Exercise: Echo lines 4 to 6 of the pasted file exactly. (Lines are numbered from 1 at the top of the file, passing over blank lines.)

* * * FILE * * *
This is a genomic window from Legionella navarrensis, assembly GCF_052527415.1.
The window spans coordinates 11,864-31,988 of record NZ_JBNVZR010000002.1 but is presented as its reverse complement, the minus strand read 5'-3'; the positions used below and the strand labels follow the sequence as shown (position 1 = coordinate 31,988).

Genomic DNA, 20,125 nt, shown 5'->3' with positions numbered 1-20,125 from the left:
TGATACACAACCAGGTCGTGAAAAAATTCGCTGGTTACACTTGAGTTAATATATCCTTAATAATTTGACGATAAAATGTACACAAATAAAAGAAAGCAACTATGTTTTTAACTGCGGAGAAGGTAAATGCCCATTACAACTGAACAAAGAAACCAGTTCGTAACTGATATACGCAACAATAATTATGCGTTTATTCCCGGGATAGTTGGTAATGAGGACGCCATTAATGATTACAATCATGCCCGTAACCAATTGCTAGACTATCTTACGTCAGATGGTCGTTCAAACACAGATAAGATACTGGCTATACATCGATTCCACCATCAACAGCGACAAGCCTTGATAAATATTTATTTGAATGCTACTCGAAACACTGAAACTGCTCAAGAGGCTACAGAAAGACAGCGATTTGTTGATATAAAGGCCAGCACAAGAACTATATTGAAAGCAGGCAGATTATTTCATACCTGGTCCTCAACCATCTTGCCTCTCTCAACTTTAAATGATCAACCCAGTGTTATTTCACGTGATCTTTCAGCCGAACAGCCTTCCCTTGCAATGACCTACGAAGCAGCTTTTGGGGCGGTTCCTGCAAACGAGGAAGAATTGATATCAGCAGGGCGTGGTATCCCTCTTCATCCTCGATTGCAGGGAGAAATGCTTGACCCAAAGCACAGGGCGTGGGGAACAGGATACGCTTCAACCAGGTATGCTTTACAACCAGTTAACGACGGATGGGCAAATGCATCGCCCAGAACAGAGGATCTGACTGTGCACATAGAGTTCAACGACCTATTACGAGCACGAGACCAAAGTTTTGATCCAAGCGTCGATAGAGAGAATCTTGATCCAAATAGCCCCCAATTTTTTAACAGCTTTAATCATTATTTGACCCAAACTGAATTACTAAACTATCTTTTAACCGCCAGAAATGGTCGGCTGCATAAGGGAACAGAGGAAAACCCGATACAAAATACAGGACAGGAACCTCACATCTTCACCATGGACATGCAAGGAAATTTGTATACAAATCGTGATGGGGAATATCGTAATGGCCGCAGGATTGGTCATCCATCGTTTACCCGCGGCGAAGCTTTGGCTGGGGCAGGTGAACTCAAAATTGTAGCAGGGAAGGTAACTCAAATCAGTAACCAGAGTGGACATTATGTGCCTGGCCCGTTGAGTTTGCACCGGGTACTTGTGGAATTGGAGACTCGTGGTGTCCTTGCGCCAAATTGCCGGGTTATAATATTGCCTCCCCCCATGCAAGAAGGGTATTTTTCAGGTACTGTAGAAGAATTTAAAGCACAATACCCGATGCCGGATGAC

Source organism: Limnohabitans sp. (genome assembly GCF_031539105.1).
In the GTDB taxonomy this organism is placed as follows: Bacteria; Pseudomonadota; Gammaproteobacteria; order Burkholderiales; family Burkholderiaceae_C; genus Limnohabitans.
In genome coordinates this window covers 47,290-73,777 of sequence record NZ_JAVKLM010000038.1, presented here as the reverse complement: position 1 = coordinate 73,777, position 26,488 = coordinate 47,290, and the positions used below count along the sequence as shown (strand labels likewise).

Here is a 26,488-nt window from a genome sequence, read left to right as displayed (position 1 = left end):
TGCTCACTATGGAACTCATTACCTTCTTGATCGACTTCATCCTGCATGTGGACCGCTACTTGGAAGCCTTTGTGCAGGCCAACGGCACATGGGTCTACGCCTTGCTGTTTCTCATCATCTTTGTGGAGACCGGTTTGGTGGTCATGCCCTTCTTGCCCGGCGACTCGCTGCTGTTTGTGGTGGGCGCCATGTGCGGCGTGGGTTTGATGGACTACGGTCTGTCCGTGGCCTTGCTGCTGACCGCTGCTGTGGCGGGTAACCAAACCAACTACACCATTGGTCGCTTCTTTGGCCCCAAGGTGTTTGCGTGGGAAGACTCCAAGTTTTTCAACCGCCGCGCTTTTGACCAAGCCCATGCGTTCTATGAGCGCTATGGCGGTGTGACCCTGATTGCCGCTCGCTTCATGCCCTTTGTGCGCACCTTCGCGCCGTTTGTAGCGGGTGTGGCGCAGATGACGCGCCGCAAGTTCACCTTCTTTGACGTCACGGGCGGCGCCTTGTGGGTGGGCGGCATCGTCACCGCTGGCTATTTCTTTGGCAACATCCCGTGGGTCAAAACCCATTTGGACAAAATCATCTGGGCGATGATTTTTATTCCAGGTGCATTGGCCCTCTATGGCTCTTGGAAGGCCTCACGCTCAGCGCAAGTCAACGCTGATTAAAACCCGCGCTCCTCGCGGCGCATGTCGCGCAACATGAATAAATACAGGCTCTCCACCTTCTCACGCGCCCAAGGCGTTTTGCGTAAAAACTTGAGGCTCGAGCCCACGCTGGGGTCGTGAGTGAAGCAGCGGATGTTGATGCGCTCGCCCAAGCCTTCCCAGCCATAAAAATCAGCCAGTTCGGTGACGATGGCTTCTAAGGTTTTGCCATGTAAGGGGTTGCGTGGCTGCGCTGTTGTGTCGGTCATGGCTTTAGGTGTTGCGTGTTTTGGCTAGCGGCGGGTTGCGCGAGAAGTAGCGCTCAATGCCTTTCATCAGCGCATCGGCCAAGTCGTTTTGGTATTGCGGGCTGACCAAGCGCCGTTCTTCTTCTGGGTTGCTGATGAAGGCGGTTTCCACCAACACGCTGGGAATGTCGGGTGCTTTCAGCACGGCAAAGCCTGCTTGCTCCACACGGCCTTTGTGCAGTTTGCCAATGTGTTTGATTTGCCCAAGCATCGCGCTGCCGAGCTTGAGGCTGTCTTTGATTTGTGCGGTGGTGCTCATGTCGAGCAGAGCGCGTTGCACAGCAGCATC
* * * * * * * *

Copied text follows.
TGATACACAACCAGGTCGTGAAAAAATTCGCTGGTTACACTTGAGTTAATATATCCTTAATAATTTGACGATAAAATGTACACAAATAAAAGAAAGCAACTATGTTTTTAACTGCGGAGAAGGTAAATGCCCATTACAACTGAACAAAGAAACCAGTTCGTAACTGATATACGCAACAATAATTATGCGTTTATTCCCGGGATAGTTGGTAATGAGGACGCCATTAATGATTACAATCATGCCCGTAACCAATTGCTAGACTATCTTACGTCAGATGGTCGTTCAAACACAGATAAGATACTGGCTATACATCGATTCCACCATCAACAGCGACAAGCCTTGATAAATATTTATTTGAATGCTACTCGAAACACTGAAACTGCTCAAGAGGCTACAGAAAGACAGCGATTTGTTGATATAAAGGCCAGCACAAGAACTATATTGAAAGCAGGCAGATTATTTCATACCTGGTCCTCAACCATCTTGCCTCTCTCAACTTTAAATGATCAACCCAGTGTTATTTCACGTGATCTTTCAGCCGAACAGCCTTCCCTTGCAATGACCTACGAAGCAGCTTTTGGGGCGGTTCCTGCAAACGAGGAAGAATTGATATCAGCAGGGCGTGGTATCCCTCTTCATCCTCGATTGCAGGGAGAAATGCTTGACCCAAAGCACAGGGCGTGGGGAACAGGATACGCTTCAACCAGGTATGCTTTACAACCAGTTAACGACGGATGGGCAAATGCATCGCCCAGAACAGAGGATCTGACTGTGCACATAGAGTTCAACGACCTATTACGAGCACGAGACCAAAGTTTTGATCCAAGCGTCGATAGAGAGAATCTTGATCCAAATAGCCCCCAATTTTTTAACAGCTTTAATCATTATTTGACCCAAACTGAATTACTAAACTATCTTTTAACCGCCAGAAATGGTCGGCTGCATAAGGGAACAGAGGAAAACCCGATACAAAATACAGGACAGGAACCTCACATCTTCACCATGGACATGCAAGGAAATTTGTATACAAATCGTGATGGGGAATATCGTAATGGCCGCAGGATTGGTCATCCATCGTTTACCCGCGGCGAAGCTTTGGCTGGGGCAGGTGAACTCAAAATTGTAGCAGGGAAGGTAACTCAAATCAGTAACCAGAGTGGACATTATGTGCCTGGCCCGTTGAGTTTGCACCGGGTACTTGTGGAATTGGAGACTCGTGGTGTCCTTGCGCCAAATTGCCGGGTTATAATATTGCCTCCCCCCATGCAAGAAGGGTATTTTTCAGGTACTGTAGAAGAATTTAAAGCACAATACCCGATGCCGGATGAC

Source organism: Limnohabitans sp. (genome assembly GCF_031539105.1).
In the GTDB taxonomy this organism is placed as follows: Bacteria; Pseudomonadota; Gammaproteobacteria; order Burkholderiales; family Burkholderiaceae_C; genus Limnohabitans.